Deller and Alan Kane redefine folk art.
Artists Alan Kane
and Jeremy Deller took seven years to create
the Folk Archive.The
show was conceived out of love for popular
art and abhorrence for the meaninglessness of the Millennium Dome.
The last retrospective of British folk art took place at the Whitechapel
so it was about time somebody attacked the subject. Yet Deller, who won
Turner Prize last year, and Kane's approach is surprising. There is very
little folk art in the traditional sense of handmade DIY 'outsider art'.
Deller and Kane capture the strangeness of contemporary life.
Among the 250 works are the detritus of political protests, car rallies
crop circles, clowns and office life.There are photos and footage of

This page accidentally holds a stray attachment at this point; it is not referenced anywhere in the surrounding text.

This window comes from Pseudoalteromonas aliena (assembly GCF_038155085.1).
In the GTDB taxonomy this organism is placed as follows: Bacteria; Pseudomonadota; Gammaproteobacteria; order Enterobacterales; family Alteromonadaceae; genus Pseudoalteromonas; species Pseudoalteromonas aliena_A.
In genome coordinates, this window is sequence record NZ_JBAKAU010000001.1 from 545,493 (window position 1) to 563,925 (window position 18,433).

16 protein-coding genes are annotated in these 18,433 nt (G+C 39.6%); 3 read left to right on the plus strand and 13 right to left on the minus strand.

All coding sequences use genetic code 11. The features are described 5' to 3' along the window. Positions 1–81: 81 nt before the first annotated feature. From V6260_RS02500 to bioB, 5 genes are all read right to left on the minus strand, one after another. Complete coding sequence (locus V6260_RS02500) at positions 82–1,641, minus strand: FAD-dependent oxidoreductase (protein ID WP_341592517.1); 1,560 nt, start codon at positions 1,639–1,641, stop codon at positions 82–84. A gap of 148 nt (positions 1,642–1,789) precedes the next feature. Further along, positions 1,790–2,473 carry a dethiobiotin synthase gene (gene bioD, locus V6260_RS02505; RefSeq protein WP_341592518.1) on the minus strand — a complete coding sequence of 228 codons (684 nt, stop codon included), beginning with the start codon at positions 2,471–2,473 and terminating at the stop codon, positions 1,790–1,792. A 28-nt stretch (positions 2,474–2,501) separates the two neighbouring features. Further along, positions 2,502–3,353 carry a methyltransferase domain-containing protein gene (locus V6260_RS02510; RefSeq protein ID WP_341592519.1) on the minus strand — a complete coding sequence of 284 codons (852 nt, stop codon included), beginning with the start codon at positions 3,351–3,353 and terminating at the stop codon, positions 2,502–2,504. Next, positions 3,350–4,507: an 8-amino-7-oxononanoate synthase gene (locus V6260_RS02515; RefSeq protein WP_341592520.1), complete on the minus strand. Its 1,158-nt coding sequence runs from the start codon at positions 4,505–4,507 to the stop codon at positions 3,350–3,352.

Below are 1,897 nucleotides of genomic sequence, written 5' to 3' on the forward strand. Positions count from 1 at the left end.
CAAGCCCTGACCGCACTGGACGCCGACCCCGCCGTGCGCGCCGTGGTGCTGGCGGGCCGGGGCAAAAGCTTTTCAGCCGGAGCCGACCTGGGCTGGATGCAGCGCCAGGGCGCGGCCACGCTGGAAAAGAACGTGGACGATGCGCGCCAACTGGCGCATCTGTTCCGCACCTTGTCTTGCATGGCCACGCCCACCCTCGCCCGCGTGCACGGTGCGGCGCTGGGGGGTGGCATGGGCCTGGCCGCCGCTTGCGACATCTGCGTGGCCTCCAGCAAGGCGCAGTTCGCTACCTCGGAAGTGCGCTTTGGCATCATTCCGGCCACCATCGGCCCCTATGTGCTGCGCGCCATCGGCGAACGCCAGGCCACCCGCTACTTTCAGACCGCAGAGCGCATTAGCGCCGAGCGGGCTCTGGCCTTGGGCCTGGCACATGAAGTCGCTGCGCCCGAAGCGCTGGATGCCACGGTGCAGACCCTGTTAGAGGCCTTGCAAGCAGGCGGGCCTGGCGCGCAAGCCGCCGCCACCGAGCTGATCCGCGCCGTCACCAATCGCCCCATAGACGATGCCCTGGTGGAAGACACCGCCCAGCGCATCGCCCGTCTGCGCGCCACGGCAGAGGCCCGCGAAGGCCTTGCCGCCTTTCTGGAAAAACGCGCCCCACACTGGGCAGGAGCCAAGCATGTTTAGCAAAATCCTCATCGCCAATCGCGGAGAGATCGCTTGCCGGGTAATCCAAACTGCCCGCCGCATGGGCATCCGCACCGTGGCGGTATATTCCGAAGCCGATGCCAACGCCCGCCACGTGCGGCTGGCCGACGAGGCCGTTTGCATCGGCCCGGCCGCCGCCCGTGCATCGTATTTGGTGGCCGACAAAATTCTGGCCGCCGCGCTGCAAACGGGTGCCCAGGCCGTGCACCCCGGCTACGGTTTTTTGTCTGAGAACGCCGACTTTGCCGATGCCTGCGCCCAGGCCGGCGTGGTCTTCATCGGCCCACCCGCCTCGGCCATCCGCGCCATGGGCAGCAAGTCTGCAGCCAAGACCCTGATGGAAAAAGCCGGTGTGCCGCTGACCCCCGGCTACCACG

strange festivals and competitions where life becomes performance
art, includingthe World Gurning Championships, and a festival of
insults and horse skulls in South Wales, called Mari Lwyd.
The work ranges from an evil scarecrow that resembles Michael Jackson,
with gloves, to a penis made of burrs. Sometimes the political element
is obvious, as in
Ed Hall's colour-filled banners from protest marches. At other times the
rebellion and dissent
is not so clear-cut, but there is a sense of something anarchic in all
The choices may be personal to the artists but their resonance is universal.
The Folk Archive
raises absorbing questions about British-ness. How do the strange events
ephemera of modern life create an image of a country's psyche?
What are the stories floating behind the glimpses of protest, anger, chaos
Most importantly, how do these objects and images explain the motivation
In fact, what makes this collection of photographs, videos and weird
stuff so interesting is wondering why they exist at all.